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Section of Translational Neuroscience

The Section of Translational Neuroscience (STN) in the Department of Clinical Neurosciences (DCNS) consists of five primary members distinguished by their PhD background. Research areas include neurodegenerative diseases, movement disorders and multiple sclerosis (MS), with a focus on understanding the pathogenesis of neurological disorders and the discovery and translation of new therapies into the clinic.  These therapies include those that may protect the injured nervous system, and those to promote regeneration.

All members within STN maintain meaningful and productive collaborations with clinicians or clinician scientists within DCNS, in addition to our partners in the Hotchkiss Brain Institute (HBI), the University of Calgary and Alberta Health Services.

Current active members of STN include: 

  • Dr. V. Wee Yong is a professor who co-directs the MS Program of HBI. He holds the Canada Research Chair in Neuroimmunology (Tier 1) and he has been the president of the International Society of Neuroimmunology. Dr. Yong’s research interests lie in the area of neuroimmunology, neuroprotection and CNS regeneration. His projects have been guided by MS, spinal cord injury and malignant gliomas. Dr. Yong’s research has been translated into Phase III clinical trials in MS and spinal cord injury. He is an elected fellow of the Royal Society of Canada and the Canadian Academy of Health Sciences. His research, cited over 15,000 times (Web of Science) has been supported by Canadian Institutes for Health Research (CIHR), the MS Society of Canada, and Alberta Innovates - Health Solutions (AIHS). 
  • Dr. Minh Dang Nguyen is an associate professor and a member of the HBI. The main goal of his research is to understand the roles of the cytoskeleton, the physical backbone that maintains the architecture of the cell, in neurological diseases. His research has been funded by AIHS, Alberta Cancer Foundation, CIHR, the Human Frontier Science Program Organization, the Brenda Strafford Foundation Chair in Alzheimer research, the Amyotrophic Lateral Sclerosis Association and the Austrian Academy of Sciences.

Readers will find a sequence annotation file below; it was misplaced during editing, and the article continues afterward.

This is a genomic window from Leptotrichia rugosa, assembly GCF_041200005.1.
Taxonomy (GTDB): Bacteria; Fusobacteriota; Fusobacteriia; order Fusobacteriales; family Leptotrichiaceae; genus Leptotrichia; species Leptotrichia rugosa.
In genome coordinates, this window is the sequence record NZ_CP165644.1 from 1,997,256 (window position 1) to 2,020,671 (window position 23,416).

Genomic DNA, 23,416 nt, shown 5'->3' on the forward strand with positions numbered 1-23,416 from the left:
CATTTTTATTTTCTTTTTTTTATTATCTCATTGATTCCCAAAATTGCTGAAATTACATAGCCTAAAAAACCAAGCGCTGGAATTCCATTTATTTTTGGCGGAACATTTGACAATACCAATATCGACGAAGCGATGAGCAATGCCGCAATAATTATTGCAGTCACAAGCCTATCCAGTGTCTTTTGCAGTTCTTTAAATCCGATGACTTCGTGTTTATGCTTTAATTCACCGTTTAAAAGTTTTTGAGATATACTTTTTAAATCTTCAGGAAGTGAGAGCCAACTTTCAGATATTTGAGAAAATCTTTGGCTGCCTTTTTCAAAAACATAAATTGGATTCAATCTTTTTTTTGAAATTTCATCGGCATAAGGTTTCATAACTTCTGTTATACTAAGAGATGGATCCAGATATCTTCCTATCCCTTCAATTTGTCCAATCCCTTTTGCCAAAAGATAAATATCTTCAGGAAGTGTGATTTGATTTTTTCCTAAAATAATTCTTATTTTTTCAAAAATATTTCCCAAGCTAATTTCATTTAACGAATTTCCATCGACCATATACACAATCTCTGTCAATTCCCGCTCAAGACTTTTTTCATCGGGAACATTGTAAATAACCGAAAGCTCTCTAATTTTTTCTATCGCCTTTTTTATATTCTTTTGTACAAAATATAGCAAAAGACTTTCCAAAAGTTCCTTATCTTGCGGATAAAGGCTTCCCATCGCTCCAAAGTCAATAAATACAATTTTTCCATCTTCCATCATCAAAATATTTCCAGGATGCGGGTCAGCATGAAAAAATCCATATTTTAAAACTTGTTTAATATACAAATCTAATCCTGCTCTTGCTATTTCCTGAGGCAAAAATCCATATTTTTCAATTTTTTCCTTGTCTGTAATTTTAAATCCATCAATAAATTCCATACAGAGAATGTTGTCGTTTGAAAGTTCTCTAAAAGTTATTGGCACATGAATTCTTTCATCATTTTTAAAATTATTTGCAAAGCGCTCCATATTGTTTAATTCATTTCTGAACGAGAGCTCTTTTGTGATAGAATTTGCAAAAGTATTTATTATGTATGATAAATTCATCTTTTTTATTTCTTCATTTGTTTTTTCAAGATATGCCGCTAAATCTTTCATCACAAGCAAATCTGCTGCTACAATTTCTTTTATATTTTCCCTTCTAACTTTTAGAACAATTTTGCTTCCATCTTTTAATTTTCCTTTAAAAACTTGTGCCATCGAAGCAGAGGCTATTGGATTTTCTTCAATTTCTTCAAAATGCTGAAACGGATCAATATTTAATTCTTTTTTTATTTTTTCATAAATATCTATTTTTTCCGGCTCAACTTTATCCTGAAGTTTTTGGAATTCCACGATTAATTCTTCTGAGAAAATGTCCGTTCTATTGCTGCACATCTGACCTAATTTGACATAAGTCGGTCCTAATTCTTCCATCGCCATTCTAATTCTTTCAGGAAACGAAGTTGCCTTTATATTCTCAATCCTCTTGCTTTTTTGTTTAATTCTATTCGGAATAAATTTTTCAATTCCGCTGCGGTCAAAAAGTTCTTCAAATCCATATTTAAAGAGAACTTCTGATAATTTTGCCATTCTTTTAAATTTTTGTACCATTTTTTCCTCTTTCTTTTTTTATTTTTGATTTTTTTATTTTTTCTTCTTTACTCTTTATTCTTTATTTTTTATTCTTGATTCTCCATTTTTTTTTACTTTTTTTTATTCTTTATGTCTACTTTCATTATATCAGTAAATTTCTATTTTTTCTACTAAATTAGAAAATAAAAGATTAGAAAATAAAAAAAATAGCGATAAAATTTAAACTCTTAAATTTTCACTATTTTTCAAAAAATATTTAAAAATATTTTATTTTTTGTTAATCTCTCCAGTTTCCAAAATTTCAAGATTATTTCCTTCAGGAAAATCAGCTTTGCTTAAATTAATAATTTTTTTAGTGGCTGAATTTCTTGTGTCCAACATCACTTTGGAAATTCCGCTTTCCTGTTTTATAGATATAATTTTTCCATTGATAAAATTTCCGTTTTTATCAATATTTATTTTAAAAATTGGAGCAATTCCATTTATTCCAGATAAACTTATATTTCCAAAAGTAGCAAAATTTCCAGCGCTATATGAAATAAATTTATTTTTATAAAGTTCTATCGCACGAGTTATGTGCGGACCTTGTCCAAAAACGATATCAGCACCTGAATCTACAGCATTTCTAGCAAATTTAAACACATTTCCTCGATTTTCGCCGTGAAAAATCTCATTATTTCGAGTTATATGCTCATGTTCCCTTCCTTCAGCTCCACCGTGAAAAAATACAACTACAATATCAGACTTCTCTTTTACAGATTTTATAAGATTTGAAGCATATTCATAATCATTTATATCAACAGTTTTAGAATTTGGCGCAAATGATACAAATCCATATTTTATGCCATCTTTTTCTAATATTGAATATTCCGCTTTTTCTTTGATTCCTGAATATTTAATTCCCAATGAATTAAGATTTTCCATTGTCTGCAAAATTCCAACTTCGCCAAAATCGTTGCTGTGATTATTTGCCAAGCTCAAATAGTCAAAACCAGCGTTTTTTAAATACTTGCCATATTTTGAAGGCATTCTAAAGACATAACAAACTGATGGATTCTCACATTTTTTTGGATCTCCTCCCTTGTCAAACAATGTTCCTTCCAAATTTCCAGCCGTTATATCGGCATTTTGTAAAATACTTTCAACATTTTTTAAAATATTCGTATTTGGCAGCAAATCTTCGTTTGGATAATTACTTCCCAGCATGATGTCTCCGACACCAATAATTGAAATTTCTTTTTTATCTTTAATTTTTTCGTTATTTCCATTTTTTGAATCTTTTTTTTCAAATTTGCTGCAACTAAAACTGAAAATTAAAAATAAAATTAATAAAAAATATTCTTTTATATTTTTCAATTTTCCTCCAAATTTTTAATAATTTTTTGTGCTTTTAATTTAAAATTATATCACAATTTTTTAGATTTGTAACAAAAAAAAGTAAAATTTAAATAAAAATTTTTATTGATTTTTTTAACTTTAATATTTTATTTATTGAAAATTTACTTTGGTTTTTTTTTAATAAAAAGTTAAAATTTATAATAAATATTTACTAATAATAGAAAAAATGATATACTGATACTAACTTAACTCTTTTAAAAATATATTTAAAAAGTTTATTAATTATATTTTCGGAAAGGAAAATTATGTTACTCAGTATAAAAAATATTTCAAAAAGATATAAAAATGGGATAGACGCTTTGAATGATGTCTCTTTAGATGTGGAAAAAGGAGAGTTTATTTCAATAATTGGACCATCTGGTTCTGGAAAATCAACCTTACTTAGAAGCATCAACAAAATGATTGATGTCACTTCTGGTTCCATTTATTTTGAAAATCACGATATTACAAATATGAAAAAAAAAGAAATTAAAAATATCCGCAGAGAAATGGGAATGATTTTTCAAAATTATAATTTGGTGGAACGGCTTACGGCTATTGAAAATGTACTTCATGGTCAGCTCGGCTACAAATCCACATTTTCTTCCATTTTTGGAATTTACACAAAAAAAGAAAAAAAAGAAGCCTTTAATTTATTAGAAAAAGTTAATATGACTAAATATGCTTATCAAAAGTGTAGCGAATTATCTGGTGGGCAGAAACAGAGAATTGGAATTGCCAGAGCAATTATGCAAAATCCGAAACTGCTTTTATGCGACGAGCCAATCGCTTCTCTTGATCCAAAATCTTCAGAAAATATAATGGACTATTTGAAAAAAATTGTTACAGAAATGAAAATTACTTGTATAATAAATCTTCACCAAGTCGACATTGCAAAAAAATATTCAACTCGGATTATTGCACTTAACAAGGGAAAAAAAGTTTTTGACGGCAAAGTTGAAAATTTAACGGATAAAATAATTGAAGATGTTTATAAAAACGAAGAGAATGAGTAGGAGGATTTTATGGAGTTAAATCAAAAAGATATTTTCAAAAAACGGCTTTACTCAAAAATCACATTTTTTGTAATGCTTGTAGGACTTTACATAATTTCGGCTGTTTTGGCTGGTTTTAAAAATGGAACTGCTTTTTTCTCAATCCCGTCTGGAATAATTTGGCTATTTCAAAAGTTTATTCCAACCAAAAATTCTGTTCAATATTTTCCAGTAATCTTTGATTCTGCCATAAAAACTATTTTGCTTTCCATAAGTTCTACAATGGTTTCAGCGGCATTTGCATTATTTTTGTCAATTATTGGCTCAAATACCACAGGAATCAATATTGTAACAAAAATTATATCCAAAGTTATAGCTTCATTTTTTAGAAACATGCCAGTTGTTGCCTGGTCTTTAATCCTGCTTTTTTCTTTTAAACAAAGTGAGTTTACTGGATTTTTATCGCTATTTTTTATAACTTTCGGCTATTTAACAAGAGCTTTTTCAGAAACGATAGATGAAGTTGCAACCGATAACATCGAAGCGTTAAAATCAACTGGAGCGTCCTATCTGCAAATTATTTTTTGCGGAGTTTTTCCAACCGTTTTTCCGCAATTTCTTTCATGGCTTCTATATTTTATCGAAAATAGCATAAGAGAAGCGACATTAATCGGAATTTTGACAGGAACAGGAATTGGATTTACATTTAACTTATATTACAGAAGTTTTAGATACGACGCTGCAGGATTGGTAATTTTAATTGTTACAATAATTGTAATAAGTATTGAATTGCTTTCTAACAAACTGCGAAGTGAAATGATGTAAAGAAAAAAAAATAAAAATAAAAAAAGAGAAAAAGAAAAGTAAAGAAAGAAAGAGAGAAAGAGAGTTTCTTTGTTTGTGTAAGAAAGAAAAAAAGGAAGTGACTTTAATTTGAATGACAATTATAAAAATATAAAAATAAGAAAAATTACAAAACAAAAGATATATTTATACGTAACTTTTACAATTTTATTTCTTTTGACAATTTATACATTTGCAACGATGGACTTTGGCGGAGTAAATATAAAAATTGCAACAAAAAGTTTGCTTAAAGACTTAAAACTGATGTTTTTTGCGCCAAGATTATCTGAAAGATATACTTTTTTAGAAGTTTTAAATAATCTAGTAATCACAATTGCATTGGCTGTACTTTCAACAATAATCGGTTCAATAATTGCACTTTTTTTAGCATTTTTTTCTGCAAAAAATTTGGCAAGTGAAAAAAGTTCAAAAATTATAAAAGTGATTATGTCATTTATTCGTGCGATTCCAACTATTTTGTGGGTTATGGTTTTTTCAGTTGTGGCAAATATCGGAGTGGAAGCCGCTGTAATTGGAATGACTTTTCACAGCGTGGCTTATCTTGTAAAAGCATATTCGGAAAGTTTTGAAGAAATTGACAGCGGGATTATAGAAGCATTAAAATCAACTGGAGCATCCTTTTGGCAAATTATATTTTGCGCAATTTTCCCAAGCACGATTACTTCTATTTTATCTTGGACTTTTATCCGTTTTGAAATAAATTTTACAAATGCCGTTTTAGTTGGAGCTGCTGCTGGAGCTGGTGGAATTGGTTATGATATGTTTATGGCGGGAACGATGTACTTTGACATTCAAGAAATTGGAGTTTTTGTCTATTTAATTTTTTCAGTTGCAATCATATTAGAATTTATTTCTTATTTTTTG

• Dr. Shalina Ousman is an associate professor and a member of the MS Program of HBI. Her research is focused on investigating the role of alphaB-crystallin ( BC) in autoimmune function, disease mechanism and regeneration in the context of multiple sclerosis.  Dr. Ousman also has a strong program to foster axonal regeneration in the peripheral nervous system. Her research has been funded by CIHR, AIHS, Multiple Sclerosis Society of Canada and Canadian Foundation for Innovation.  
  • Dr. Bin Hu is a professor specializing in Parkinson’s disease research.  He is a member of HBI, he directs a basic research laboratory and he oversees an experimental therapeutic program for patients living with Parkinson’s disease. His scholarly activities and research interests are focused on brain attention networks, especially those related to sensorimotor learning and memory. His research has been supported by CIHR, Parkinson Society Alberta, AIHS and Branch-out Foundation for Neurological Diseases.